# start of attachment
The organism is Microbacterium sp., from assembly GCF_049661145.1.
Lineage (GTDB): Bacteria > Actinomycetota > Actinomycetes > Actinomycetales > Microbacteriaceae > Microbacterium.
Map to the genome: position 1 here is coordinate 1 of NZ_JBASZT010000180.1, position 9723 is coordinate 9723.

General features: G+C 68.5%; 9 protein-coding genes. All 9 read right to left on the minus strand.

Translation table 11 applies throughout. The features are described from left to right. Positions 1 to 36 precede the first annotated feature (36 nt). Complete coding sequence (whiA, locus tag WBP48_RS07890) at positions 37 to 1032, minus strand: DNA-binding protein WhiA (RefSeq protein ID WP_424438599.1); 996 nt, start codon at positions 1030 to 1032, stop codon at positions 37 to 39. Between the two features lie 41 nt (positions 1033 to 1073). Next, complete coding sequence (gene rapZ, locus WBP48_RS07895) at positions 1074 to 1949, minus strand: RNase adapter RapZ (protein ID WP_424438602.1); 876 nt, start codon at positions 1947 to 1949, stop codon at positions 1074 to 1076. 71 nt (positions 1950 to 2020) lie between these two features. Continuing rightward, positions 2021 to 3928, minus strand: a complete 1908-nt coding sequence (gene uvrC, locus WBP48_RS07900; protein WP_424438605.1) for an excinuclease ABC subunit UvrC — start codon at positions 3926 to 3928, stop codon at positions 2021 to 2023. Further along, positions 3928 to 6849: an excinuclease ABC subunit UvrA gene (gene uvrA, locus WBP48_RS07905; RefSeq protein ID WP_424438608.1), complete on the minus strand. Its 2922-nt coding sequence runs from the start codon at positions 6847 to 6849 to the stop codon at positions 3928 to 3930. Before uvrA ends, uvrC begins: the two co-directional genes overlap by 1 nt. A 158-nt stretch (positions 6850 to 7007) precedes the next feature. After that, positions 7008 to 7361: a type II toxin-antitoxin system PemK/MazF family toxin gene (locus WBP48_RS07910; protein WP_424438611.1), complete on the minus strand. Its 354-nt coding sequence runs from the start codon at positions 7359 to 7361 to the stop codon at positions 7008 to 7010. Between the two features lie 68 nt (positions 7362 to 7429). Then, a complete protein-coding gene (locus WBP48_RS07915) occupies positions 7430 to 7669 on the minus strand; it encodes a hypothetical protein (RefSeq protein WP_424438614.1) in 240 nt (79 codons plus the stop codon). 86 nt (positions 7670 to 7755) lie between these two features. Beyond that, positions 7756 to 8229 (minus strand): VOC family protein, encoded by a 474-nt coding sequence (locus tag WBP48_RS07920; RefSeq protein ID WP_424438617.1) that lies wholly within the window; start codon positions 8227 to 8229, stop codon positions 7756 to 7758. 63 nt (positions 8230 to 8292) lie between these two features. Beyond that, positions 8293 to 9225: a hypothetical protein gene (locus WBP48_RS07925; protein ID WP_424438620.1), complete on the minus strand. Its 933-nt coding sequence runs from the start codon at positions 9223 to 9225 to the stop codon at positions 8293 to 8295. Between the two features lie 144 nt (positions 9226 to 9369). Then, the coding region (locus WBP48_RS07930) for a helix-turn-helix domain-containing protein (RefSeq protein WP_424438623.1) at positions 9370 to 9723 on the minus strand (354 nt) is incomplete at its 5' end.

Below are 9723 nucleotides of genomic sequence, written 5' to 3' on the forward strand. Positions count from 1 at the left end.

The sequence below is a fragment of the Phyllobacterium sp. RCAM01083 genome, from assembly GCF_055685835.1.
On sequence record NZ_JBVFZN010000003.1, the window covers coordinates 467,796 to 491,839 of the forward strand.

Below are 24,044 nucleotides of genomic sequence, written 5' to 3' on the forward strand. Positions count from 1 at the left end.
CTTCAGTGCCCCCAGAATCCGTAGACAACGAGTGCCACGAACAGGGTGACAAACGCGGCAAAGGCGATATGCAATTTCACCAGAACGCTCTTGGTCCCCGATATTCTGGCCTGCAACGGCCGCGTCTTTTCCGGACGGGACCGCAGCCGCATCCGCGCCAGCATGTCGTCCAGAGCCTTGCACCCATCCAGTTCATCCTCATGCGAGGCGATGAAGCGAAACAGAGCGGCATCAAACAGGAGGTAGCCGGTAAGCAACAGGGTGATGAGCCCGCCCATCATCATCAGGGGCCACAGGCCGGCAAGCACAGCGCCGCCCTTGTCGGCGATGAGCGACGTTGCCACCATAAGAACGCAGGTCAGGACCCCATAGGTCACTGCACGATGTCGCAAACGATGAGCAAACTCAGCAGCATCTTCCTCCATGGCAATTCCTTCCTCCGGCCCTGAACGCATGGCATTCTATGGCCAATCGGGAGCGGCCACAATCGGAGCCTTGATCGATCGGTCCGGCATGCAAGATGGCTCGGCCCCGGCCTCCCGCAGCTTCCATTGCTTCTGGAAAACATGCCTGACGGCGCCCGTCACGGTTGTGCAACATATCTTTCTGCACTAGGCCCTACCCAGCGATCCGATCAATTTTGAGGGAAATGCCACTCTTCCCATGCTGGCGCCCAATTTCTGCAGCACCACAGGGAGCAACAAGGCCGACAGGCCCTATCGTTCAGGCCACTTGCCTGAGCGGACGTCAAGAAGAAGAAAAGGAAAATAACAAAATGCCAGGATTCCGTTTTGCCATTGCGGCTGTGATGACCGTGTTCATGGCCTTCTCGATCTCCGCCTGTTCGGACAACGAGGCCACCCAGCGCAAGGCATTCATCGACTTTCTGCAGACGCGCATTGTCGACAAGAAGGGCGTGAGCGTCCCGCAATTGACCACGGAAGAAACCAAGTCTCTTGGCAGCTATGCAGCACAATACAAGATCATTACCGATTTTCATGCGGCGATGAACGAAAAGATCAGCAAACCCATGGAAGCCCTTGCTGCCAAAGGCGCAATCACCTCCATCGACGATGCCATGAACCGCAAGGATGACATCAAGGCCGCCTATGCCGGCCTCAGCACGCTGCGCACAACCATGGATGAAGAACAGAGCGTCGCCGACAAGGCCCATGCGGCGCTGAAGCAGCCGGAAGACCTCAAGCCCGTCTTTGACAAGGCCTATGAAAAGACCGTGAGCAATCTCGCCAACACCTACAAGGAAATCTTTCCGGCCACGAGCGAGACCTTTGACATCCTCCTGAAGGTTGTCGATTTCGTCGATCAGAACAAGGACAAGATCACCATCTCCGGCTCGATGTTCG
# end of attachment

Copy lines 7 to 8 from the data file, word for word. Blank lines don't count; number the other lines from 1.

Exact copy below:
The sequence below is a fragment of the Phyllobacterium sp. RCAM01083 genome, from assembly GCF_055685835.1.
On sequence record NZ_JBVFZN010000003.1, the window covers coordinates 467,796 to 491,839 of the forward strand.